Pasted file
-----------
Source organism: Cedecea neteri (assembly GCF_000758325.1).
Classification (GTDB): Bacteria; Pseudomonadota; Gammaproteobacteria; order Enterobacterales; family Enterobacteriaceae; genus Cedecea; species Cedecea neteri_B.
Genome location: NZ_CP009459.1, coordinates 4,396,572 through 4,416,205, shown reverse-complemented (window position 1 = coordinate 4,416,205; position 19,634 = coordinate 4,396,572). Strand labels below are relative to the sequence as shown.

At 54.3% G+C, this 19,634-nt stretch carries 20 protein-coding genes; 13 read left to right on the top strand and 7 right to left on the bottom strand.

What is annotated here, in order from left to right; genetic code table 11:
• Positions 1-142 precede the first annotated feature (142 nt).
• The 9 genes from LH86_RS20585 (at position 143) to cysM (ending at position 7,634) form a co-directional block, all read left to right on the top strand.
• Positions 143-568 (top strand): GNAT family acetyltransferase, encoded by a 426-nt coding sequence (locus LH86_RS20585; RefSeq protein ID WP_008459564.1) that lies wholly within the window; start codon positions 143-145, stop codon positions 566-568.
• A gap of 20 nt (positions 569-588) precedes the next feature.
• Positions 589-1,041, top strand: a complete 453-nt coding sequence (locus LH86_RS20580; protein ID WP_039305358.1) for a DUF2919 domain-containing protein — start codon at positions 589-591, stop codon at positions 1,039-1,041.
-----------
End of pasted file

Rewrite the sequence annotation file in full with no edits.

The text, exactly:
Source organism: Cedecea neteri (assembly GCF_000758325.1).
Classification (GTDB): Bacteria; Pseudomonadota; Gammaproteobacteria; order Enterobacterales; family Enterobacteriaceae; genus Cedecea; species Cedecea neteri_B.
Genome location: NZ_CP009459.1, coordinates 4,396,572 through 4,416,205, shown reverse-complemented (window position 1 = coordinate 4,416,205; position 19,634 = coordinate 4,396,572). Strand labels below are relative to the sequence as shown.

At 54.3% G+C, this 19,634-nt stretch carries 20 protein-coding genes; 13 read left to right on the top strand and 7 right to left on the bottom strand.

What is annotated here, in order from left to right; genetic code table 11:
• Positions 1-142 precede the first annotated feature (142 nt).
• The 9 genes from LH86_RS20585 (at position 143) to cysM (ending at position 7,634) form a co-directional block, all read left to right on the top strand.
• Positions 143-568 (top strand): GNAT family acetyltransferase, encoded by a 426-nt coding sequence (locus LH86_RS20585; RefSeq protein ID WP_008459564.1) that lies wholly within the window; start codon positions 143-145, stop codon positions 566-568.
• A gap of 20 nt (positions 569-588) precedes the next feature.
• Positions 589-1,041, top strand: a complete 453-nt coding sequence (locus LH86_RS20580; protein ID WP_039305358.1) for a DUF2919 domain-containing protein — start codon at positions 589-591, stop codon at positions 1,039-1,041.